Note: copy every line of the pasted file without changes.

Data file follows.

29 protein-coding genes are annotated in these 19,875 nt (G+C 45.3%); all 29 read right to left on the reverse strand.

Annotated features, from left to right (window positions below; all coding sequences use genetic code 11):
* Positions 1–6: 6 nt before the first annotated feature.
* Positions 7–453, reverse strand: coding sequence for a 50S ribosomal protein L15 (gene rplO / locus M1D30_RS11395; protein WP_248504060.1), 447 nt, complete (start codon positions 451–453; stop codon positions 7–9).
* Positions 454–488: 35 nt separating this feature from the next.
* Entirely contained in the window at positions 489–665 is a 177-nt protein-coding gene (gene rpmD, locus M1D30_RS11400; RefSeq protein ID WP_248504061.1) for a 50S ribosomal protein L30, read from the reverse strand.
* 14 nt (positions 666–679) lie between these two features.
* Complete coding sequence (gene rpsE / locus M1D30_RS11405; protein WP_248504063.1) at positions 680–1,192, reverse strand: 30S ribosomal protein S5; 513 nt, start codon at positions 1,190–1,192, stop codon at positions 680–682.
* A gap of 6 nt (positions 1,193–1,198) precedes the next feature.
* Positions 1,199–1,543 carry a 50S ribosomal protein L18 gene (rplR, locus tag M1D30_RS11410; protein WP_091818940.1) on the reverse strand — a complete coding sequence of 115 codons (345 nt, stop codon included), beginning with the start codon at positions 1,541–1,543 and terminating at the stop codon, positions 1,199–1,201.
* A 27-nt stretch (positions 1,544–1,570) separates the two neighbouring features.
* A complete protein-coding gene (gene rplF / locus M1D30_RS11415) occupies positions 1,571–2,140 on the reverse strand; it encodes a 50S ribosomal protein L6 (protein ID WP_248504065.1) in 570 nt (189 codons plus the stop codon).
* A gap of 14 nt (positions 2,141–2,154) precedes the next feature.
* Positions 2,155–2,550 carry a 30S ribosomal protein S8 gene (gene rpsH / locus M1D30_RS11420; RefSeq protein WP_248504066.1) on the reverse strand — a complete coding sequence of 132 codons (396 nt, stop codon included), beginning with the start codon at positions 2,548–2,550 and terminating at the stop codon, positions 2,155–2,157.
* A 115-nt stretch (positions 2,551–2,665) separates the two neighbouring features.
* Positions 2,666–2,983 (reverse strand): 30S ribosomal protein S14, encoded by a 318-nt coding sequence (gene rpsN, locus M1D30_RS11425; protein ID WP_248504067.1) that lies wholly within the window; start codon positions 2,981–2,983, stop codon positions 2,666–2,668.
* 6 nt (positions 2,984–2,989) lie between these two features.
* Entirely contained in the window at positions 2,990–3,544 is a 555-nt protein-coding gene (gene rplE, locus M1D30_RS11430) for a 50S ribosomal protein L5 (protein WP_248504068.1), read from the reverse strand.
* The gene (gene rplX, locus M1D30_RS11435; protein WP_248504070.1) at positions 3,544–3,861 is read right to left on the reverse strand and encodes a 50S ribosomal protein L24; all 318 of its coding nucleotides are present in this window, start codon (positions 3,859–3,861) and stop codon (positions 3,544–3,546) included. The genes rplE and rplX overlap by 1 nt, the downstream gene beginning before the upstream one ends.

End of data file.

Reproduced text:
29 protein-coding genes are annotated in these 19,875 nt (G+C 45.3%); all 29 read right to left on the reverse strand.

Annotated features, from left to right (window positions below; all coding sequences use genetic code 11):
* Positions 1–6: 6 nt before the first annotated feature.
* Positions 7–453, reverse strand: coding sequence for a 50S ribosomal protein L15 (gene rplO / locus M1D30_RS11395; protein WP_248504060.1), 447 nt, complete (start codon positions 451–453; stop codon positions 7–9).
* Positions 454–488: 35 nt separating this feature from the next.
* Entirely contained in the window at positions 489–665 is a 177-nt protein-coding gene (gene rpmD, locus M1D30_RS11400; RefSeq protein ID WP_248504061.1) for a 50S ribosomal protein L30, read from the reverse strand.
* 14 nt (positions 666–679) lie between these two features.
* Complete coding sequence (gene rpsE / locus M1D30_RS11405; protein WP_248504063.1) at positions 680–1,192, reverse strand: 30S ribosomal protein S5; 513 nt, start codon at positions 1,190–1,192, stop codon at positions 680–682.
* A gap of 6 nt (positions 1,193–1,198) precedes the next feature.
* Positions 1,199–1,543 carry a 50S ribosomal protein L18 gene (rplR, locus tag M1D30_RS11410; protein WP_091818940.1) on the reverse strand — a complete coding sequence of 115 codons (345 nt, stop codon included), beginning with the start codon at positions 1,541–1,543 and terminating at the stop codon, positions 1,199–1,201.
* A 27-nt stretch (positions 1,544–1,570) separates the two neighbouring features.
* A complete protein-coding gene (gene rplF / locus M1D30_RS11415) occupies positions 1,571–2,140 on the reverse strand; it encodes a 50S ribosomal protein L6 (protein ID WP_248504065.1) in 570 nt (189 codons plus the stop codon).
* A gap of 14 nt (positions 2,141–2,154) precedes the next feature.
* Positions 2,155–2,550 carry a 30S ribosomal protein S8 gene (gene rpsH / locus M1D30_RS11420; RefSeq protein WP_248504066.1) on the reverse strand — a complete coding sequence of 132 codons (396 nt, stop codon included), beginning with the start codon at positions 2,548–2,550 and terminating at the stop codon, positions 2,155–2,157.
* A 115-nt stretch (positions 2,551–2,665) separates the two neighbouring features.
* Positions 2,666–2,983 (reverse strand): 30S ribosomal protein S14, encoded by a 318-nt coding sequence (gene rpsN, locus M1D30_RS11425; protein ID WP_248504067.1) that lies wholly within the window; start codon positions 2,981–2,983, stop codon positions 2,666–2,668.
* 6 nt (positions 2,984–2,989) lie between these two features.
* Entirely contained in the window at positions 2,990–3,544 is a 555-nt protein-coding gene (gene rplE, locus M1D30_RS11430) for a 50S ribosomal protein L5 (protein WP_248504068.1), read from the reverse strand.
* The gene (gene rplX, locus M1D30_RS11435; protein WP_248504070.1) at positions 3,544–3,861 is read right to left on the reverse strand and encodes a 50S ribosomal protein L24; all 318 of its coding nucleotides are present in this window, start codon (positions 3,859–3,861) and stop codon (positions 3,544–3,546) included. The genes rplE and rplX overlap by 1 nt, the downstream gene beginning before the upstream one ends.